# [R-meta] Comparing dependent, overlapping correlation coefficients

James Pustejovsky jepu@to @ending from gm@il@com
Fri Aug 10 17:06:48 CEST 2018

```Anna-Lena,

The approach that you suggested (putting the data in "long" format and
defining an indicator variable for whether Y or Z is the correlate) is just
what I would recommend. However, there is a complication in that the
estimates r_XY and r_XZ are correlated (correlated correlation
coefficients...say that six times fast!), and the degree of correlation
depends on r_YZ.

1) If you have extracted data on r_YZ then you could use this to compute
Cov(r_XY, r_XZ) and then do a multivariate meta-analysis. See discussion
here:
https://stat.ethz.ch/pipermail/r-sig-meta-analysis/2018-January/000483.html
And this function for computing the required covariance matrices:
https://gist.github.com/wviechtb/700983ab0bde94bed7c645fce770f8e9
There are at least three further alternatives that might be simpler:

2) If you have r_YZ you could use it to compute the sampling variance of
the difference between r_XY and r_XZ, that is:

Var(r_XY - r_XZ) = Var(r_XY) + Var(r_XZ) - 2 * Cov(r_XY, r_XZ)

You could then do a univariate meta-analysis on the difference between
correlations.

3) If you do not have r_YZ then you won't be able to estimate Cov(r_XY,
r_XZ) very well. You could make a guess about r_YZ and then follow approach
(1) or (2) above, using cluster-robust variance estimation to account for
the possibly mis-estimated sampling-variance covariance matrix.

4) Or you could ignore the covariance between r_XY and r_XZ entirely, fit
the model to the long data as you describe above, and use cluster-robust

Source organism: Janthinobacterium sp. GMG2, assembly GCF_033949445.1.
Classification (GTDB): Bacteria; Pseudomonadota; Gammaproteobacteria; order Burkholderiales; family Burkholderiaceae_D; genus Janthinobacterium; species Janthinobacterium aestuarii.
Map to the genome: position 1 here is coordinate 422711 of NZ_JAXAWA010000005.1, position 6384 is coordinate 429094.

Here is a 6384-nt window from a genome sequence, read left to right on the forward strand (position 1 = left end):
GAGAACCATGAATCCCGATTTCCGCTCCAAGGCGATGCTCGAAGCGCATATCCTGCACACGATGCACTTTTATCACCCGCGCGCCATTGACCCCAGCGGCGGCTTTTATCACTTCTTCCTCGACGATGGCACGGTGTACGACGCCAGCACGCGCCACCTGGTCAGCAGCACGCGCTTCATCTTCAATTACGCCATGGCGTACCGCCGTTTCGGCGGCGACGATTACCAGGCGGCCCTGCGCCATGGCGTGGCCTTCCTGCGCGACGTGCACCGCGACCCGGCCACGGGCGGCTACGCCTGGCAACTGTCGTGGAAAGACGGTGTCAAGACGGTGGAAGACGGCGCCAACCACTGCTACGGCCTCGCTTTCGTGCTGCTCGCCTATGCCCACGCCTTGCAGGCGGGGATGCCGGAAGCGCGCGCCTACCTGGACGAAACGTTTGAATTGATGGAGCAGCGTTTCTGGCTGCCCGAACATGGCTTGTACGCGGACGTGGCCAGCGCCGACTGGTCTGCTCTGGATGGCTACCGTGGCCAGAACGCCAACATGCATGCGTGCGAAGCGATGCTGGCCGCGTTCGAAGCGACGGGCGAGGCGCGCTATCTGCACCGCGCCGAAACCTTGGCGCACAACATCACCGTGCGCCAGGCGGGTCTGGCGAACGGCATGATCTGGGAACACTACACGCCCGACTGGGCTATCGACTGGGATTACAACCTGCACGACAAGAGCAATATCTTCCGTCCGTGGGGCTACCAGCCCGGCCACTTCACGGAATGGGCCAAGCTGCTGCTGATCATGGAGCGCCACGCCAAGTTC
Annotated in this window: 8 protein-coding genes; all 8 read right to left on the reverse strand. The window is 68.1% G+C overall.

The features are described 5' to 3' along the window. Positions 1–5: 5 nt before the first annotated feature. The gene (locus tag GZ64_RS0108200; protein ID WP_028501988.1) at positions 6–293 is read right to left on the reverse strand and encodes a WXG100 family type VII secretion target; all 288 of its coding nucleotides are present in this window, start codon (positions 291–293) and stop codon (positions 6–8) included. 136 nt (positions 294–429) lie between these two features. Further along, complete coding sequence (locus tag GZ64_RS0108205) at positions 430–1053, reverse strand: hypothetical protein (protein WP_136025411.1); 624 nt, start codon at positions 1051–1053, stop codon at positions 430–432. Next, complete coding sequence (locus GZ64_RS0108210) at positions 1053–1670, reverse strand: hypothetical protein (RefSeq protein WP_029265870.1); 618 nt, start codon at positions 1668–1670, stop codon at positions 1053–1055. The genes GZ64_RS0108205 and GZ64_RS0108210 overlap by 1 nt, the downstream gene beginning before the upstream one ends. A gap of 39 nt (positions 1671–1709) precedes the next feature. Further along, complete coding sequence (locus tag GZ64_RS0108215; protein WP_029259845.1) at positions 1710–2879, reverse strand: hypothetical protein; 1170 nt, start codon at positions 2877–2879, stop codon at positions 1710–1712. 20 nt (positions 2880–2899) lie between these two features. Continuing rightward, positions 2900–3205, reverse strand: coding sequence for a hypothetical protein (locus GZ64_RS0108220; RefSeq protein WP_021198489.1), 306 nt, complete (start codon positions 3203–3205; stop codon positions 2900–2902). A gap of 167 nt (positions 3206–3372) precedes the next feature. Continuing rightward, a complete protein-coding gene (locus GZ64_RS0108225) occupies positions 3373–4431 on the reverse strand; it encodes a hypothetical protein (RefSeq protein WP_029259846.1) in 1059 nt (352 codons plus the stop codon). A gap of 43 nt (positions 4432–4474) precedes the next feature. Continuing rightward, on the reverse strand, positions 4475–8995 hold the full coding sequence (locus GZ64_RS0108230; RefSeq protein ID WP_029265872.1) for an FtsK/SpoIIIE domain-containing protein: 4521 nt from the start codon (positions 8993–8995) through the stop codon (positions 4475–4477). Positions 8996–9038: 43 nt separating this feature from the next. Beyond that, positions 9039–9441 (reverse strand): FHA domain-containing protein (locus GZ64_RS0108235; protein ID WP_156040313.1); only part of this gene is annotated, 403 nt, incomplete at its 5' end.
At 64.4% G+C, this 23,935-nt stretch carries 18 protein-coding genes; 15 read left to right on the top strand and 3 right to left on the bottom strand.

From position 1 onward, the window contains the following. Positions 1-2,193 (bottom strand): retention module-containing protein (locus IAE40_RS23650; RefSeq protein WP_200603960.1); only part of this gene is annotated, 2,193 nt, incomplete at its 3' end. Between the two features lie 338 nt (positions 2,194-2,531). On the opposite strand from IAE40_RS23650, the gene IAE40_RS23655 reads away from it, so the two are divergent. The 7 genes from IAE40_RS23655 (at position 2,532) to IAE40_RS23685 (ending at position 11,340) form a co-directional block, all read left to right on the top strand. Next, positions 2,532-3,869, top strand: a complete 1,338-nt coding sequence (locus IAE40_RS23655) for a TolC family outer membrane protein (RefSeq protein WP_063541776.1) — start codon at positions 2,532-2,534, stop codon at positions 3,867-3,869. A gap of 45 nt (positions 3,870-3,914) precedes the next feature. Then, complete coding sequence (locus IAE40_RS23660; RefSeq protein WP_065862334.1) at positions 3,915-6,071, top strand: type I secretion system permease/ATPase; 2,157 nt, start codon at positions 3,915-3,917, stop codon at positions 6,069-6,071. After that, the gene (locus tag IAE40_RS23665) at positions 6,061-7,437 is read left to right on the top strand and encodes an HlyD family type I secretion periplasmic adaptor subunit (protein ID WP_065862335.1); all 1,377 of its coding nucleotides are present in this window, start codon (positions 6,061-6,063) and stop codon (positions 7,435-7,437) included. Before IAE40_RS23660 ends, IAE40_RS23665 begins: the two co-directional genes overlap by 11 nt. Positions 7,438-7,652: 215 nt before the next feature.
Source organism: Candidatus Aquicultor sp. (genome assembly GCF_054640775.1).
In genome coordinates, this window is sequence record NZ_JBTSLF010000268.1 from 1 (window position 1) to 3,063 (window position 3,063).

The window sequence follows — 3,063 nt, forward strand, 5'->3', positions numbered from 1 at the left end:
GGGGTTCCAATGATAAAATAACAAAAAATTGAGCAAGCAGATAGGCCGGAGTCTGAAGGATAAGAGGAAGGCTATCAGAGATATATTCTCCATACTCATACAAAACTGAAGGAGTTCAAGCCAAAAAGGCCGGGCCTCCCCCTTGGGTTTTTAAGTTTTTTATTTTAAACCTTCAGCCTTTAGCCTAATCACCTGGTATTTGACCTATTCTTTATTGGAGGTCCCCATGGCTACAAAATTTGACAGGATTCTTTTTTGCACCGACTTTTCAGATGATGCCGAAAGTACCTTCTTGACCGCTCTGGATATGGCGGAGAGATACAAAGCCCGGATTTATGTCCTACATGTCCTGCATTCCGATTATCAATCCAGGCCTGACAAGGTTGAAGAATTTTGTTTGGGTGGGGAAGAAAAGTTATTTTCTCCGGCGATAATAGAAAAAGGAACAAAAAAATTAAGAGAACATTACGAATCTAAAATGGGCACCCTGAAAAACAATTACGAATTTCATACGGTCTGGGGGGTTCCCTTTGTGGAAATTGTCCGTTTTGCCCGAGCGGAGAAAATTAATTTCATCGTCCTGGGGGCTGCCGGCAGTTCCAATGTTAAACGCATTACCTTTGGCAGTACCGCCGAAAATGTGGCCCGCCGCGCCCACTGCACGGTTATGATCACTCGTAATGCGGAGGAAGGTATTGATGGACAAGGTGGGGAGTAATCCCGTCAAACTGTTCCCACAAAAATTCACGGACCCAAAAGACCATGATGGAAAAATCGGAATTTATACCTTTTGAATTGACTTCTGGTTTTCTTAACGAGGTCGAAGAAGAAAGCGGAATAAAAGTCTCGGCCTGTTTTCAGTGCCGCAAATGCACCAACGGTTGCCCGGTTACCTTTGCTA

variance estimation (clustering by sample) to account for the dependence
between r_XY and r_XZ. This is the quickest and dirtiest approach, and the
first thing I would try in practice before moving on to the more refined
approaches above.

James

On Fri, Aug 10, 2018 at 9:21 AM Anna-Lena Schubert <
anna-lena.schubert using psychologie.uni-heidelberg.de> wrote:

> Dear all,
>
> I want to run a meta-analysis that compares dependent, overlapping
> correlation coefficients (i.e., I want to see if X correlates more
> strongly with Y than it does with Z). I already ran a meta-analysis
> separately for both of these correlations and would now like to compare
> those two pooled effect sizes statistically. Confidence intervals of the
> two correlations do not overlap (r1 = .18 [.12; .24]; r2 = .32 [.25;
> .39]), but I wonder if there may be a more elegant way to compare these
> correlations than just based on CIs.
>
> I wonder, for example, if a factorial variable could be used to identify
> those correlations in a "long" data format style, and if I could test
> for a significant interaction between variable type (Y vs. Z) and the
> correlation in a meta-analysis:
>
>     Study    Variable    r
>     1    Y    .20
>     1    Z    .30
>     2    Y    .34
>     2    Z    .43
>
>
> I would greatly appreciate if anyone could tell me if that's a good idea
> or could recommend other approaches. Thanks in advance for any offers of
> help!
>
> Best,
> Anna-Lena
>
>
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>
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